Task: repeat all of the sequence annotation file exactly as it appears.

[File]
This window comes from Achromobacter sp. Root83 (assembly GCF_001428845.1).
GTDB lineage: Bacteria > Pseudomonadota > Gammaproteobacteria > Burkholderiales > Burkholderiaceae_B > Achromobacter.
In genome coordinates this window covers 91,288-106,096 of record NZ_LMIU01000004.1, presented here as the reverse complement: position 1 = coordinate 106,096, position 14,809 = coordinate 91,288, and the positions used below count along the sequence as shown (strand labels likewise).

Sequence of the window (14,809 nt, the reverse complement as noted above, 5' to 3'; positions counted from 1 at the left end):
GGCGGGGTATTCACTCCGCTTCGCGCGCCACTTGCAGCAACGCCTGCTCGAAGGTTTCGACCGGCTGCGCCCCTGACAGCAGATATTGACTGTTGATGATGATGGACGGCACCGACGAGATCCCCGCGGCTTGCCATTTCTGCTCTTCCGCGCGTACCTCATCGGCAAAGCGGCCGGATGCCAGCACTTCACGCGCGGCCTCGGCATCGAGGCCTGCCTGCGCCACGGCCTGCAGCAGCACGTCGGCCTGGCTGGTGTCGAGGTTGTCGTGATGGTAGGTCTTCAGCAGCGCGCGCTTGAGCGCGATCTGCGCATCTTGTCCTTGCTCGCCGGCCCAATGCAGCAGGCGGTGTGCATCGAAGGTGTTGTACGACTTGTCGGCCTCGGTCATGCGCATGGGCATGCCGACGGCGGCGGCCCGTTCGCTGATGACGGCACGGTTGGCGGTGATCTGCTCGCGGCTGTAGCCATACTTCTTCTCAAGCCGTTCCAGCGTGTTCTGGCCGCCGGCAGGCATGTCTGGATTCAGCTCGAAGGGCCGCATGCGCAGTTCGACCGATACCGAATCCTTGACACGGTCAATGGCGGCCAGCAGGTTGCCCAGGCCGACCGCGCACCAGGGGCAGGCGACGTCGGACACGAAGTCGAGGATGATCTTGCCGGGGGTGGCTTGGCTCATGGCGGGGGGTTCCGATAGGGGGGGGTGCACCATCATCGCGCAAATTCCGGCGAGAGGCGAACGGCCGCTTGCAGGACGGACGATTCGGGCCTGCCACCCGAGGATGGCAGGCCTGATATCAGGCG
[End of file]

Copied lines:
This window comes from Achromobacter sp. Root83 (assembly GCF_001428845.1).
GTDB lineage: Bacteria > Pseudomonadota > Gammaproteobacteria > Burkholderiales > Burkholderiaceae_B > Achromobacter.
In genome coordinates this window covers 91,288-106,096 of record NZ_LMIU01000004.1, presented here as the reverse complement: position 1 = coordinate 106,096, position 14,809 = coordinate 91,288, and the positions used below count along the sequence as shown (strand labels likewise).

Sequence of the window (14,809 nt, the reverse complement as noted above, 5' to 3'; positions counted from 1 at the left end):
GGCGGGGTATTCACTCCGCTTCGCGCGCCACTTGCAGCAACGCCTGCTCGAAGGTTTCGACCGGCTGCGCCCCTGACAGCAGATATTGACTGTTGATGATGATGGACGGCACCGACGAGATCCCCGCGGCTTGCCATTTCTGCTCTTCCGCGCGTACCTCATCGGCAAAGCGGCCGGATGCCAGCACTTCACGCGCGGCCTCGGCATCGAGGCCTGCCTGCGCCACGGCCTGCAGCAGCACGTCGGCCTGGCTGGTGTCGAGGTTGTCGTGATGGTAGGTCTTCAGCAGCGCGCGCTTGAGCGCGATCTGCGCATCTTGTCCTTGCTCGCCGGCCCAATGCAGCAGGCGGTGTGCATCGAAGGTGTTGTACGACTTGTCGGCCTCGGTCATGCGCATGGGCATGCCGACGGCGGCGGCCCGTTCGCTGATGACGGCACGGTTGGCGGTGATCTGCTCGCGGCTGTAGCCATACTTCTTCTCAAGCCGTTCCAGCGTGTTCTGGCCGCCGGCAGGCATGTCTGGATTCAGCTCGAAGGGCCGCATGCGCAGTTCGACCGATACCGAATCCTTGACACGGTCAATGGCGGCCAGCAGGTTGCCCAGGCCGACCGCGCACCAGGGGCAGGCGACGTCGGACACGAAGTCGAGGATGATCTTGCCGGGGGTGGCTTGGCTCATGGCGGGGGGTTCCGATAGGGGGGGGTGCACCATCATCGCGCAAATTCCGGCGAGAGGCGAACGGCCGCTTGCAGGACGGACGATTCGGGCCTGCCACCCGAGGATGGCAGGCCTGATATCAGGCG